• values offer guidance to determine appropriate action, even in the absence of explicit agreements

  • defining values is a strategy that supports effectiveness of an organization:
    • reduces potential for misunderstanding
    • aligns decision making and action
    • attracts new members, partners and customers who are aligned with the organization
  • values are an agreement and thus subject to regular review

Pattern 3.4: Governance Facilitator (Role)

A governance facilitator:

  • is accountable for ensuring governance meetings are facilitated, stay on track and are evaluated
  • is (usually) selected by a group from among it members
  • familiarizes themselves with the governance backlog
  • often invites others to facilitate some agenda items

When using S3 for governance, the facilitator familiarizes themselves with the following patterns:

  • rounds
  • proposal forming
  • consent decision making
  • role selection
  • meeting evaluation
  • evaluating meetings
  • resolving objections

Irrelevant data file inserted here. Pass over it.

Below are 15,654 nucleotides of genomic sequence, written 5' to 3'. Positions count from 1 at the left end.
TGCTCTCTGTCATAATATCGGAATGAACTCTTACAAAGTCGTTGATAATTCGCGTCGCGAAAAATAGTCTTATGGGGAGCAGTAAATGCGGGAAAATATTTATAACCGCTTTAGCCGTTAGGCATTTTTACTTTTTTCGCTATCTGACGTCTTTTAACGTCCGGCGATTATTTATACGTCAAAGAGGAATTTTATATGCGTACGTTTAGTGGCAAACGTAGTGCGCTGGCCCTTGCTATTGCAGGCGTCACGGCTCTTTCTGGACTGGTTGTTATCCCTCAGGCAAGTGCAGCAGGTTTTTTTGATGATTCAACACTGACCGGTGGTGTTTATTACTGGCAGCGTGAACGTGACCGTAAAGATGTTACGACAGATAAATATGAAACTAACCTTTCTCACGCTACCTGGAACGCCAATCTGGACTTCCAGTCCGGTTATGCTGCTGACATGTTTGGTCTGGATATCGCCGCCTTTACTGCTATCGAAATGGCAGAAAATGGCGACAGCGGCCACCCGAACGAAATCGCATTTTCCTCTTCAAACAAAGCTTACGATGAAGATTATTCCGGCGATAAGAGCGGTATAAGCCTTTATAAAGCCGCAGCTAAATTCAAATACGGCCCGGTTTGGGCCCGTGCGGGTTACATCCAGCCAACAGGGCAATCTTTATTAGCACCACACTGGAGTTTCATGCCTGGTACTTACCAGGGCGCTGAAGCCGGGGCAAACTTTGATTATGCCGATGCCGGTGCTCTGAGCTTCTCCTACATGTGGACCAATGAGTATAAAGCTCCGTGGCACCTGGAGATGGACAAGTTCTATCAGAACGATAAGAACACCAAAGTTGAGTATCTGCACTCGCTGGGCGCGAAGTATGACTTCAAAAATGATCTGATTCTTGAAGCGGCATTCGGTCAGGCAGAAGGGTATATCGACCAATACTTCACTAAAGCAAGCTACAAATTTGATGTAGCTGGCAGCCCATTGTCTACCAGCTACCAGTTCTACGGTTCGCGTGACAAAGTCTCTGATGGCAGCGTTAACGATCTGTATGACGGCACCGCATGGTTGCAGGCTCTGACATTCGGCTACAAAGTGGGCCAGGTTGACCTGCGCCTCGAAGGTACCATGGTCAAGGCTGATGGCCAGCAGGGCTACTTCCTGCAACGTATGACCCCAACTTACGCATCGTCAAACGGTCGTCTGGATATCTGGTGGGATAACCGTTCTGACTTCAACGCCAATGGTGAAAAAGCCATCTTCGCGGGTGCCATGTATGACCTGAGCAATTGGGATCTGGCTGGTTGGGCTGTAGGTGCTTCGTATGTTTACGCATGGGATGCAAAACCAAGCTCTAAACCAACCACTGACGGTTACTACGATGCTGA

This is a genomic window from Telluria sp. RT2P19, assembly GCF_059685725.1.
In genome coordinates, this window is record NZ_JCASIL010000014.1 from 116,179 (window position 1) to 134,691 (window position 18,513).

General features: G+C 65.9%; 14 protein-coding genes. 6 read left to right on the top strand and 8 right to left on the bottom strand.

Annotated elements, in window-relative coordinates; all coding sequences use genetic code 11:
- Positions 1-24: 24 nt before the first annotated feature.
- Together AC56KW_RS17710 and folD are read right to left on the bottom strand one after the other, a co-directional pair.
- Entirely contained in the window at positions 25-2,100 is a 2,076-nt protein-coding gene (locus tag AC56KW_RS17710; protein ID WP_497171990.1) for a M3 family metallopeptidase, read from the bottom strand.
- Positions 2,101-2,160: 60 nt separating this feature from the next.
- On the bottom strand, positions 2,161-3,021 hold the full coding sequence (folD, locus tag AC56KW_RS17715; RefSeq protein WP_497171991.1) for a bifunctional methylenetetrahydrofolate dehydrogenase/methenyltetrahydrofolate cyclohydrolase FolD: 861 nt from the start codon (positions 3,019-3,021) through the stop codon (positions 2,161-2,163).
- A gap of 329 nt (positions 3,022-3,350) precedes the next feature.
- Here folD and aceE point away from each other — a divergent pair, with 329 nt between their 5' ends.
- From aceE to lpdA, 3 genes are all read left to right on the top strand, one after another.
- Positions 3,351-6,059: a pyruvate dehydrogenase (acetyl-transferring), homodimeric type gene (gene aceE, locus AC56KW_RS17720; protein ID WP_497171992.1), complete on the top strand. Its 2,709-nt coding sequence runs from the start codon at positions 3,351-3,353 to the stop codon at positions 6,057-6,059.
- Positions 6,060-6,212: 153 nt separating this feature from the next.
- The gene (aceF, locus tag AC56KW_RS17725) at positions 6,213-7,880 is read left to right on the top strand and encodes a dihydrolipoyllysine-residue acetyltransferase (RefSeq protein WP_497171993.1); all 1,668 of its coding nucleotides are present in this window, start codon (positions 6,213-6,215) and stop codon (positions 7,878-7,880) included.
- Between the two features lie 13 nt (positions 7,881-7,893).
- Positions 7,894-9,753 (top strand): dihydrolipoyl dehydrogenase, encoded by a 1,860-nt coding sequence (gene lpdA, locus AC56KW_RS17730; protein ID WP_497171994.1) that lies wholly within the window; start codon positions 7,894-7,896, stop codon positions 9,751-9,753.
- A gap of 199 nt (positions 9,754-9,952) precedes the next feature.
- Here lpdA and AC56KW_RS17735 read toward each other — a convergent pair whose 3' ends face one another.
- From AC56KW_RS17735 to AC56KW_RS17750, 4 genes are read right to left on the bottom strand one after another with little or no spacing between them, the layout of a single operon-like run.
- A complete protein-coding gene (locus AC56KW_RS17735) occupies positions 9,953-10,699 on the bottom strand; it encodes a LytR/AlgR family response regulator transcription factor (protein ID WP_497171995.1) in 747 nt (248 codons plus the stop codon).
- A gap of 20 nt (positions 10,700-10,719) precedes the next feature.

• effectiveness reviews

Pattern 3.5: Evaluate Agreements

Regular review of agreements is an essential practice for a learning organization; continuously evolving the body of agreements, and eliminating waste:

  • adapt to changing context
  • integrate learning

Is the agreement still relevant?

Is the agreement still good enough for now and safe enough to continue?

Is there a reason why NOT to continue with this agreement?

  • preparation
    • schedule review
    • ensure necessary information is available
  • follow-up
    • agree on next review date
    • documentation / notification
    • tracking tasks and decisions
    • effects on related agreements
  • evaluating agreements can be as simple as checking that it is still relevant, and there is no objection to keeping the agreement as it is

  • agreements are often reviewed in Governance Meetings
  • sometimes it’s effective to schedule a dedicated session for reviewing an agreement
  • adjust review frequency as necessary
  • review earlier if required
  • elements of this process can also be used by individuals to evaluate decisions they make

Pattern 3.6: Breaking Agreements

  • is sometimes necessary
  • …but may come at a cost to the community